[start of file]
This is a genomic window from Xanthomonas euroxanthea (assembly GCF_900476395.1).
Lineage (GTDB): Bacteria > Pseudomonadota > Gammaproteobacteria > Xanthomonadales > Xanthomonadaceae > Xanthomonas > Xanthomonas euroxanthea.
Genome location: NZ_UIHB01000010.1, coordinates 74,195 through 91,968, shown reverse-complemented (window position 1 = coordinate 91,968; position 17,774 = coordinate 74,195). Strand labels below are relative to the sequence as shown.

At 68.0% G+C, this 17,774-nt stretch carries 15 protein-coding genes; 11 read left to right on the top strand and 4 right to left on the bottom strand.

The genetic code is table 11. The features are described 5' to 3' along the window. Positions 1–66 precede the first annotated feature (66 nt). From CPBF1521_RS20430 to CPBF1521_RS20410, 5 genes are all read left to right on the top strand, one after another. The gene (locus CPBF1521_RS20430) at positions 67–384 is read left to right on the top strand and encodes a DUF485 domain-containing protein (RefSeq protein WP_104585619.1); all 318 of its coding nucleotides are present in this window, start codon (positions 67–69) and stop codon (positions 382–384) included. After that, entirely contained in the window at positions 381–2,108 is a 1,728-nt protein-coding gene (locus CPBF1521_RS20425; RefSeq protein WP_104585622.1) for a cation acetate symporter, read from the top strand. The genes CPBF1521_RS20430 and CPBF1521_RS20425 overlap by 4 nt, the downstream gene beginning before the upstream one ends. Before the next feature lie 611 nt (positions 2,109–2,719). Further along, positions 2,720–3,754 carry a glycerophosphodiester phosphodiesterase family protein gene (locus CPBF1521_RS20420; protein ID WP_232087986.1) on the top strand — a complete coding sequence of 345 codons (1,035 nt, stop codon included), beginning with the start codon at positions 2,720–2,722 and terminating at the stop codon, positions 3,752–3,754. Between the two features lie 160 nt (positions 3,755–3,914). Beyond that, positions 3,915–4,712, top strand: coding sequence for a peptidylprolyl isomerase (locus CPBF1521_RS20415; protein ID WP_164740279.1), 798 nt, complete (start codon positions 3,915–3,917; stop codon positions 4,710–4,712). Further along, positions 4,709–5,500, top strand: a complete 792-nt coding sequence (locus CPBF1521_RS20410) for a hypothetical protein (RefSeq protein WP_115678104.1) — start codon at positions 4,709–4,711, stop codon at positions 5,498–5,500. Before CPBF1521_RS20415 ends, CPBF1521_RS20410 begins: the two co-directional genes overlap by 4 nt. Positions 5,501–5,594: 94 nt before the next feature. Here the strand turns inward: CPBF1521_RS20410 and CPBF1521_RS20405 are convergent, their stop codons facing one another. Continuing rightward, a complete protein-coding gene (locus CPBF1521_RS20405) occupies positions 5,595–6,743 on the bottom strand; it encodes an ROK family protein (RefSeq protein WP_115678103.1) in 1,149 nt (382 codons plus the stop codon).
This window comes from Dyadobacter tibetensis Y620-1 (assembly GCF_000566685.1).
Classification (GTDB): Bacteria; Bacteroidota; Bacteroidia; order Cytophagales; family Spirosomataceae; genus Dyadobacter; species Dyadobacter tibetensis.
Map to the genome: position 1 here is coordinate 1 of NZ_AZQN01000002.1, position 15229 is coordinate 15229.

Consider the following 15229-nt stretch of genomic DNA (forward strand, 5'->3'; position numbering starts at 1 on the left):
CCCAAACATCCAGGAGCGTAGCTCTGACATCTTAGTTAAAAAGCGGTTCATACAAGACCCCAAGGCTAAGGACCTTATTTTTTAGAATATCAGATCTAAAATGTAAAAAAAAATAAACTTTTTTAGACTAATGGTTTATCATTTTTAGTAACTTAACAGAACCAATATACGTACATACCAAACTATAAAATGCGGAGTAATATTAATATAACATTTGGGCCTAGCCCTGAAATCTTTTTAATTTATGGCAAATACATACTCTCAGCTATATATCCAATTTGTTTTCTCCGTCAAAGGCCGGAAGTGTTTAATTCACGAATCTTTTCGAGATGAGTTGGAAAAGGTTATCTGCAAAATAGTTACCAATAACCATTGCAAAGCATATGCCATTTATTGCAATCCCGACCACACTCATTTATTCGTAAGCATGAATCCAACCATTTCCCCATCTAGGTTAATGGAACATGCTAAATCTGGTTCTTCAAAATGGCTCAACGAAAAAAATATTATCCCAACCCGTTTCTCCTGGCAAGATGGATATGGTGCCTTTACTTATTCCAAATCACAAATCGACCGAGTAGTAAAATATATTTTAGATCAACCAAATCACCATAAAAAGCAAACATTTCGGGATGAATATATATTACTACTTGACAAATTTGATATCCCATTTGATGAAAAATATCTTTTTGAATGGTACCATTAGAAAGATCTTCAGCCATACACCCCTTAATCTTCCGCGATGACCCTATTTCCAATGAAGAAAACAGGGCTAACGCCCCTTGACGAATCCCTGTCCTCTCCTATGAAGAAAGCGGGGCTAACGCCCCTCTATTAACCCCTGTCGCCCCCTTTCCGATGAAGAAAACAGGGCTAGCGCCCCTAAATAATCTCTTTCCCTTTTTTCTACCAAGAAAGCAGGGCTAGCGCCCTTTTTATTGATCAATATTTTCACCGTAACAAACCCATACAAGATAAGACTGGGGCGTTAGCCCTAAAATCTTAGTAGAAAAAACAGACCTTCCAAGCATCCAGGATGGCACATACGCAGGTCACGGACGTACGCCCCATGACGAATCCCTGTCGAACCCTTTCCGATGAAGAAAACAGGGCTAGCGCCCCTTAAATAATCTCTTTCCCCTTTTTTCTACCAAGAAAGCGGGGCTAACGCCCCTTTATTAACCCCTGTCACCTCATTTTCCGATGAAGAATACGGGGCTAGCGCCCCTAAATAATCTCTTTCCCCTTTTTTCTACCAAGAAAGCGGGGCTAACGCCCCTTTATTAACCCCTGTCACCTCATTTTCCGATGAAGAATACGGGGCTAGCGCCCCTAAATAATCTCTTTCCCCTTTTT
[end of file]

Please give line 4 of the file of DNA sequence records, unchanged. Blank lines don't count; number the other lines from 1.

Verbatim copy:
At 68.0% G+C, this 17,774-nt stretch carries 15 protein-coding genes; 11 read left to right on the top strand and 4 right to left on the bottom strand.